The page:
Is “Safe” really Safe?
This week our local Big Ten university, Northwestern, jumped into the national spotlight when its student paper, The Daily Northwestern , apologized for covering a student protest in a way the protestors found “harmful” i.e., not safe. These “harmful” acts included reporters at the paper taking pictures of the protestors and contacting them for comments. In other words the student newspaper at one of America’s top universities apologized for performing basic journalism.
This wasn’t a surprise. Northwestern administrators, following the trend on campuses across the country, have focused on creating emotionally “safe” spaces for students.
This culture encourages activism, but shields students from responsibility for their own emotional well-being. And it isn’t something that starts in college. Increasingly students arrive on college campuses expecting protection because they were steeped in it in high school, often under the rubric of “Social Emotional Learning.” Such curricula focus on “educating the whole child” beyond reading, writing and arithmetic. One thing kids don’t learn? How to be challenged by thinking that is different than their own – without exploding.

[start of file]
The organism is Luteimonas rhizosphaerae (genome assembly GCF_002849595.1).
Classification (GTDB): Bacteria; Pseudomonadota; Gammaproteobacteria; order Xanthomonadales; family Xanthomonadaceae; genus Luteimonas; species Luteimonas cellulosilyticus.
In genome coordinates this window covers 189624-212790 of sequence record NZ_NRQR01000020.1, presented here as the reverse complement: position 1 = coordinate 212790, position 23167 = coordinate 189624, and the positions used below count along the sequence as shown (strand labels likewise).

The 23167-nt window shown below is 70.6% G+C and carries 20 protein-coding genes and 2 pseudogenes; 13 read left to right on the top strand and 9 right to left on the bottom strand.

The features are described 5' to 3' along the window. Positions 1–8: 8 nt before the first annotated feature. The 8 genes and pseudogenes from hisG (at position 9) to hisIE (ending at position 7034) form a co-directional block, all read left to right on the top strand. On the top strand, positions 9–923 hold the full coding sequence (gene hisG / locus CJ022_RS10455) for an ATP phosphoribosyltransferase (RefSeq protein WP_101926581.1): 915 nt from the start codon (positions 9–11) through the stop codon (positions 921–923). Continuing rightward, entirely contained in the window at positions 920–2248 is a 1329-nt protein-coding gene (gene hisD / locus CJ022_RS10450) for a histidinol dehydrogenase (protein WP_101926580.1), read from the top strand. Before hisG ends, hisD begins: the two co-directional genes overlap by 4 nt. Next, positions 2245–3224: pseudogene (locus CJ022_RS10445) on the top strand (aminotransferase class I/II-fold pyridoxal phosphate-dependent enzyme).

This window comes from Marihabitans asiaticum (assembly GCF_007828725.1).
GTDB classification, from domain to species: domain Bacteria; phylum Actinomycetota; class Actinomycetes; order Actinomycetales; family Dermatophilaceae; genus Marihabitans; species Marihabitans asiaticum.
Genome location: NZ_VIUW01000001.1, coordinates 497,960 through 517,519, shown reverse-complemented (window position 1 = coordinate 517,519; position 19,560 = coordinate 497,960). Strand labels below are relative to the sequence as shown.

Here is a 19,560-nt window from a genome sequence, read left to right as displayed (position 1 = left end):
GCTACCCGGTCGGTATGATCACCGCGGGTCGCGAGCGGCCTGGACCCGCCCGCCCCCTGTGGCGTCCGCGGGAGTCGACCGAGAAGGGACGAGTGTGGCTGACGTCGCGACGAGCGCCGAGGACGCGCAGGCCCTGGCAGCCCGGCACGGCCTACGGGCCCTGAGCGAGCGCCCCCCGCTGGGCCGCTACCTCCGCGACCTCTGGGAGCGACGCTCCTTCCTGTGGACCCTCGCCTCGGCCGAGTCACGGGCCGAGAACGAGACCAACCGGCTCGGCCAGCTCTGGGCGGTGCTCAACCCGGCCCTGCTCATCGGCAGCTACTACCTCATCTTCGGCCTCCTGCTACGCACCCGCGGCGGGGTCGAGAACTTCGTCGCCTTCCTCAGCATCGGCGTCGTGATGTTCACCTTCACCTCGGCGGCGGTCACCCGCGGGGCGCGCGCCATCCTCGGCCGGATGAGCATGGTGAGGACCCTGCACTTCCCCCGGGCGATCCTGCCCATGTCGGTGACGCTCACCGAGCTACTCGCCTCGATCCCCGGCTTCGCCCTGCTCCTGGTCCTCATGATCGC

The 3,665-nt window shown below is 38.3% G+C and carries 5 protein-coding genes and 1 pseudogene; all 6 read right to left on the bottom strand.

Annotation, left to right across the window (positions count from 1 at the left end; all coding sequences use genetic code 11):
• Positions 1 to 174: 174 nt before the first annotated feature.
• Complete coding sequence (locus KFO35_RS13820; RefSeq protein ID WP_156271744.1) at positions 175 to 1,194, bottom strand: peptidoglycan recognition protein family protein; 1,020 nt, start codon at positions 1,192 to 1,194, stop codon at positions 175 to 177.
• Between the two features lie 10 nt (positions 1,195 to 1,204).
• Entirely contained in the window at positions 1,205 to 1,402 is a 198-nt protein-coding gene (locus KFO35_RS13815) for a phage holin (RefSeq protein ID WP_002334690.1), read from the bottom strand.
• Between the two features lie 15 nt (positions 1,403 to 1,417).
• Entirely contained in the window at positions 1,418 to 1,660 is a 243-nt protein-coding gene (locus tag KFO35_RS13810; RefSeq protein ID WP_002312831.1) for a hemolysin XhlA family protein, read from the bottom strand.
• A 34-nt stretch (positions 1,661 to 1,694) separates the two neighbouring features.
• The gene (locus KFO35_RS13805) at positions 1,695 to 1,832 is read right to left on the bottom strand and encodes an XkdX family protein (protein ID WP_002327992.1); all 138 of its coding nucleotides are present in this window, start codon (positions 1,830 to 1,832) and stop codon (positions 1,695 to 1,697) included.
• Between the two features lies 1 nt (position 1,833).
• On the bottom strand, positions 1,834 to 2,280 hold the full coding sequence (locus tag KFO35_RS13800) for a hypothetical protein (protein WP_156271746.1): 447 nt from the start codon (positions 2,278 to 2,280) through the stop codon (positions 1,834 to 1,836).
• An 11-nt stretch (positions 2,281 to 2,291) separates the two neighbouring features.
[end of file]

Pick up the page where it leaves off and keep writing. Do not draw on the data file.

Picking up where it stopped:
New Trier High School, for instance, has publicly committed in its strategic plan to emotional safety for its students. But if emotional safety means shielding them from ideas they kids might find challenging – or even offensive – instead of encouraging them to sharpen and expand their thinking, are we really keeping kids safe? As George Orwell reminds us in Animal Farm , “If liberty means anything at all it means the right to tell people what they do not want to hear.”